Construction on the Wainui Saddle.

Earth and drainage works continuing south up to the Wainui Saddle.

Battle Hill to Belmont Regional Park

Paving in the Horokiri Valley with the stream diversion in the foreground.

Completed sub-base in the Horokiri valley, with the stream diversion visible in the foreground. A short section of earthworks is underway at the north end (top right corner) of the photo above, to complete the earthworks up to the pre-paving level.

We are bringing in over 150 truckloads of pavement aggregates every 24-hours and stockpiling on site in this area to prepare for spring, when these quantities will be needed quickly for re-commencing pavement (road surface) construction.

Construction traffic is using Bridge 13 at Lanes Flat (on the site of what will be the SH58 Interchange) to get from one side of SH58 to the other and complete the embankments. Landscape plantings are now visible on the sides of the interchange area, including trees in protective enclosures.

Further to the south, the James Cook Interchange is really taking shape with earthworks for the roundabouts and approach to the Link Roads to Waitangirua and Whitby largely complete. Final plantings are going in on the main embankments, as is the street lighting.

Bridge 13 under construction to the left of roundabout with plantings.

Bridge 13 at the SH58 Interchange in use by construction vehicles.

Construction with two roundabouts taking shape.

James Cook Interchange taking shape, where the link roads from Porirua connect.

Bridge 20 over Cannons Creek

To the north of the now completed Bridge 20 over Cannons Creek, there is ground stabilisation work continuing before we place subgrade (the compacted material which will form the base for the road surface) in the coming weeks. The progress on the bridge barriers since March is evident in the photos below, with barriers now largely complete.

Bridge 20 over Cannons Creek

Bridge spanning Cannons Creek

Surfacing layers going down on Bridge 20.

Construction of Bridge 20 over Cannons Creek.

Bridge 20 – how it looked in March 2020.

SH1 Linden area

The Kenepuru Interchange is also nearly ready for pavement (road surface) works. The paving sub-base layers are visible north of the interchange. The grassed batters (banks) that help stabilise the earth areas around the interchange have been enjoying the wet weather!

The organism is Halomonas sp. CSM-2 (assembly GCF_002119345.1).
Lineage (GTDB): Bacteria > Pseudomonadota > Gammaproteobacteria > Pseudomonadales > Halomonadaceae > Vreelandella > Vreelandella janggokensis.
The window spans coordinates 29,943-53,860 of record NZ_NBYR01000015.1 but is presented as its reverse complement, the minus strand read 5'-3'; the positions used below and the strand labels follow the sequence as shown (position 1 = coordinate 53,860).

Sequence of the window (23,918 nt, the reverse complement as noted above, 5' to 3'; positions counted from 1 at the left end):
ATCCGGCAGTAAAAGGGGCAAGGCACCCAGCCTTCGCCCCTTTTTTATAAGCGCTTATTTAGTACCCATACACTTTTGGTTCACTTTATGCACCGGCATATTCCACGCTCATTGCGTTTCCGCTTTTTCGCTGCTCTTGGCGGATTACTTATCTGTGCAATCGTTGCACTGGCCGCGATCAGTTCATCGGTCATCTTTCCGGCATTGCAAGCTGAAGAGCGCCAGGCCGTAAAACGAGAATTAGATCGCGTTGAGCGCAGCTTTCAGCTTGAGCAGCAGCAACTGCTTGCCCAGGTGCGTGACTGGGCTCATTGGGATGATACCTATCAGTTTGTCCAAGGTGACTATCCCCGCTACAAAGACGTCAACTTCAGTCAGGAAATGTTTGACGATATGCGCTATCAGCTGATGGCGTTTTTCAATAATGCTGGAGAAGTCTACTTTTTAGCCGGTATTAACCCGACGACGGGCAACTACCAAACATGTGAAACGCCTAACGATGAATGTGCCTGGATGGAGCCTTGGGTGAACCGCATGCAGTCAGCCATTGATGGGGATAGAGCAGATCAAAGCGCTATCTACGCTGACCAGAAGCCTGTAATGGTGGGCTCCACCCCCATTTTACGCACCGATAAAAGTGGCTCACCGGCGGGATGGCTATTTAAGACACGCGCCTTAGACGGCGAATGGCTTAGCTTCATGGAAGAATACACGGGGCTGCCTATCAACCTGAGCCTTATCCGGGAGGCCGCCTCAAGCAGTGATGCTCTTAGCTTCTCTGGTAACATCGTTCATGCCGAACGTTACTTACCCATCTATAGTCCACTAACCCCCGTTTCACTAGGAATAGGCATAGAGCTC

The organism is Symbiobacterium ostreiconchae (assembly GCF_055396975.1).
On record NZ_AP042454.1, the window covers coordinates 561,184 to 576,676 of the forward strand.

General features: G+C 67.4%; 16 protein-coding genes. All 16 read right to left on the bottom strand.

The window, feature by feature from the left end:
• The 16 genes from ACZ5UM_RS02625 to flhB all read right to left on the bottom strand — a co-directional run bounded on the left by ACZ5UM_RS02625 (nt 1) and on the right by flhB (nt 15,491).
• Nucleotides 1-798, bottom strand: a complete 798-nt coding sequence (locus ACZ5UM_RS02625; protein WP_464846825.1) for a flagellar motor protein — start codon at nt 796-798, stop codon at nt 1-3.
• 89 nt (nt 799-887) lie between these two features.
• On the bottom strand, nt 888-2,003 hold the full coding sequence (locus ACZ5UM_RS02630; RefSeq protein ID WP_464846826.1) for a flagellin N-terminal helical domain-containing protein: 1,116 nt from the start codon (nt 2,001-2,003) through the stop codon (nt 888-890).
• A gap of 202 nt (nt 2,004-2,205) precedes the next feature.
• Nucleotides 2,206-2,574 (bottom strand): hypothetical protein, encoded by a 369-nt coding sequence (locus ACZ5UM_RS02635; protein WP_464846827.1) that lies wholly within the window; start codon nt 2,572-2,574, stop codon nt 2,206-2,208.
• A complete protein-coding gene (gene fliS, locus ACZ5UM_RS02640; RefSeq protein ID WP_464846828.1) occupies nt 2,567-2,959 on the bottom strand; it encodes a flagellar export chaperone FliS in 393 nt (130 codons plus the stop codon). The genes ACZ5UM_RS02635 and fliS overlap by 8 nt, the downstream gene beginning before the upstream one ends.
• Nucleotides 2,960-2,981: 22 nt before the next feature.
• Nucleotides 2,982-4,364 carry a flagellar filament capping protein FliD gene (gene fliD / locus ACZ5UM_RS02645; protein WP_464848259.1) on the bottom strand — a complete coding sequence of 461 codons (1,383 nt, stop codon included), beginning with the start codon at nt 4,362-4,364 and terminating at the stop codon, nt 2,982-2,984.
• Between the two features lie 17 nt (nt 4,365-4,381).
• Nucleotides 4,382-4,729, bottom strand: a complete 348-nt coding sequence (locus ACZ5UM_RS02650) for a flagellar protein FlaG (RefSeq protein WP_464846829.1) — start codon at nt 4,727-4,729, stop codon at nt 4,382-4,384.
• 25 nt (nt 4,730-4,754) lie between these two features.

On the Kenepuru Link Road bridge across SH1, we have installed settlement slabs and earth walls around this structure. Our site vehicles are now able to use this bridge to get from one side of SH1 to the other. We are continuing to finish the noise walls for the bridge and plan to finish drainage works around Arthur Carman Park and reinstate Collins Avenue over the next couple of months. Work at the roundabout at Kenepuru Drive is getting ready to re-commence within the next month or so, with tweaks to the design nearly complete to ensure it will work well with all the other improvements being made by Porirua City Council along the roads around the new motorway.

Construction of Kenepuru Interchange.

Kenepuru Interchange with paving continuing north.

Two bridges under construction spanning State Highway 1.

Interchange with SH1 at Linden working on the southbound connection.

Planting, pavements and structures continue towards completion

We have nearly completed stream diversion work below the Willowbank Quarry. We also have other environmental maintenance activity, fencing and mitigation and landscape planting in construction areas throughout the project.

The quarry has reopened and is in maximum production, delivering aggregate for pavement work throughout Transmission Gully. Most of the aggregate deliveries are happening at night to maintain safety along the busy SH58. We are very grateful to local residents and neighbours for their continued patience over the next four months or so while these night operations are needed.

Finishing work is continuing on many of the 25 structures we have built along the route. ‘Finishing’ includes activities such as installing the barriers that will safely separate traffic on the road, as well as hundreds of kilometres of ducting for all the operational services required, including the specialised cabling that will enable Transmission Gully’s intelligent transport systems (ITS) to operate and monitor traffic flows.